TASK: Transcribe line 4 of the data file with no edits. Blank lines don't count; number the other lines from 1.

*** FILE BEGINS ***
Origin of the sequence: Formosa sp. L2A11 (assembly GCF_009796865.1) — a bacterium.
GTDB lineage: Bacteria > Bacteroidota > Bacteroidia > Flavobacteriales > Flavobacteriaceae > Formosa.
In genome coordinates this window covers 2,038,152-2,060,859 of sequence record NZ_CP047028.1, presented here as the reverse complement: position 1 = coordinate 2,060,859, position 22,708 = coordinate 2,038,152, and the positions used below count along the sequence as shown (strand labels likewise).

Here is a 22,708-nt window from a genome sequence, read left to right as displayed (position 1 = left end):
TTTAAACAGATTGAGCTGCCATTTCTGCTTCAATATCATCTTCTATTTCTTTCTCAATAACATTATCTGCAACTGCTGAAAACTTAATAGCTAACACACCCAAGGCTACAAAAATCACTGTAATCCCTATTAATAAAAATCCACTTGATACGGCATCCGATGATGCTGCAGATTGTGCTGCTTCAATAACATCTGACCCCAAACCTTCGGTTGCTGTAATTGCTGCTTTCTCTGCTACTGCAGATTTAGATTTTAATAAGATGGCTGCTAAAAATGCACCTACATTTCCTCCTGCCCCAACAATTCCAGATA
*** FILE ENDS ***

Here is a 22,708-nt window from a genome sequence, read left to right as displayed (position 1 = left end):